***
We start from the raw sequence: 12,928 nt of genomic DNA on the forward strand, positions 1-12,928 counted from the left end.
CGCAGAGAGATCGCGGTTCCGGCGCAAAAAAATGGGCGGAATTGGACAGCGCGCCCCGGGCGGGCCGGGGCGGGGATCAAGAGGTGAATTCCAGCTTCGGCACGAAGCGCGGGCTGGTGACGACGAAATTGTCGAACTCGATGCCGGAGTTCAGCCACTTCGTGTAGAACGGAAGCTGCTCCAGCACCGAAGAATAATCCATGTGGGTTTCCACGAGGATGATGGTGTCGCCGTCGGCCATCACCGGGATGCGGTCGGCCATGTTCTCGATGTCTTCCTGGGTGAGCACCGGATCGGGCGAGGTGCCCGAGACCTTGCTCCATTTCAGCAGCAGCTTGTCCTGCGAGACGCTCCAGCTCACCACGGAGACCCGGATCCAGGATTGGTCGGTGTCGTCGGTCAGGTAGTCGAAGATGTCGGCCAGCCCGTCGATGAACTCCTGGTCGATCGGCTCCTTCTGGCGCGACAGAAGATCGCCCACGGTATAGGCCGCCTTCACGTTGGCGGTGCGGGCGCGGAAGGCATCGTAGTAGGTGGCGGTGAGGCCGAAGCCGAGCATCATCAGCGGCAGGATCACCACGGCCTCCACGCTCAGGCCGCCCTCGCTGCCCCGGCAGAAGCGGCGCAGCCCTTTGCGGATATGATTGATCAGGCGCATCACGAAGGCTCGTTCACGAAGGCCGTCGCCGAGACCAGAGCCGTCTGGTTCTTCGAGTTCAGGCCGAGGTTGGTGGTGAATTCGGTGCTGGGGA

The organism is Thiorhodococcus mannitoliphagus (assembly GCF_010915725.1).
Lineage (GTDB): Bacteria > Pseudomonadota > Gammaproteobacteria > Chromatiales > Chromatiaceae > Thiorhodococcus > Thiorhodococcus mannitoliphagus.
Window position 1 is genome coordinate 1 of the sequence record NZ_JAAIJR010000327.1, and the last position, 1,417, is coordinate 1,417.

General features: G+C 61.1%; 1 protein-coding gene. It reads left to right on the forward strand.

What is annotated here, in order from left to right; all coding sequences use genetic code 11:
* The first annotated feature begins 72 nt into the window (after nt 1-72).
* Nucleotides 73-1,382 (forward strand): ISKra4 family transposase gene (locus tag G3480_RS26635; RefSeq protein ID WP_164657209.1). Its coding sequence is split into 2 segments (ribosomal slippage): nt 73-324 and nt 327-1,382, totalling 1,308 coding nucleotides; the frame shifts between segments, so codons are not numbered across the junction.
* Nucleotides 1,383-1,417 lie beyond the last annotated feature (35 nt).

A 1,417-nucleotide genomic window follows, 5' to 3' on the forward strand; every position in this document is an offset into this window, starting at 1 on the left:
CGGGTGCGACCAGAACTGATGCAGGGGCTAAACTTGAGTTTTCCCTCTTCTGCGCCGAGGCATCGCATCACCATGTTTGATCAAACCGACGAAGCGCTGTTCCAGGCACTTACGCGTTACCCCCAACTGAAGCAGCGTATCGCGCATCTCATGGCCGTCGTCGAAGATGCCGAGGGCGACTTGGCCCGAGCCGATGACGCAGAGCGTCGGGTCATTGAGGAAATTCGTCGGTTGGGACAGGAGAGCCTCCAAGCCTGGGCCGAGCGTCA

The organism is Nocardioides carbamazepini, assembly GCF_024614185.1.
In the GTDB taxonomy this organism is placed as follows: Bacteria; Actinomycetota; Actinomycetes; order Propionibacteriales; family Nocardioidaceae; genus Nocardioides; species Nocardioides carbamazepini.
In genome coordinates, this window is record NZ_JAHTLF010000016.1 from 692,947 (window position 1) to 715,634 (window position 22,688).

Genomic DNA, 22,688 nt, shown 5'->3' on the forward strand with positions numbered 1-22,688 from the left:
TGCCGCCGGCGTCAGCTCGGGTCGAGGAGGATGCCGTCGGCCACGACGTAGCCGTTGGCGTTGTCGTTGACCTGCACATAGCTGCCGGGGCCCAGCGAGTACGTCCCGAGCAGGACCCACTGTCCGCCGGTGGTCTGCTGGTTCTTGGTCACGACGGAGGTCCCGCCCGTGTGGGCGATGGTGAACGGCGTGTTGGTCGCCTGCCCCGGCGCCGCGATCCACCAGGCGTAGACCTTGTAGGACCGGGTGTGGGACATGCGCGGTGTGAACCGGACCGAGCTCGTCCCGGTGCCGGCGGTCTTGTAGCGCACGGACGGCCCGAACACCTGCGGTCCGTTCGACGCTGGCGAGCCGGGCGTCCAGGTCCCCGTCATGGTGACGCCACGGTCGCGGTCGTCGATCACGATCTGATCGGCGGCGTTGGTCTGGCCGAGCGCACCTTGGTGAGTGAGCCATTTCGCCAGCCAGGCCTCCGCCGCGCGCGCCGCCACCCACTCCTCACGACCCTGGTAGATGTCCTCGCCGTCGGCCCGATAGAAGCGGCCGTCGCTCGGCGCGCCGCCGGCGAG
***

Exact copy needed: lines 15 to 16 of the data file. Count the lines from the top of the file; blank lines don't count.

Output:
In genome coordinates, this window is record NZ_JAHTLF010000016.1 from 692,947 (window position 1) to 715,634 (window position 22,688).

Genomic DNA, 22,688 nt, shown 5'->3' on the forward strand with positions numbered 1-22,688 from the left: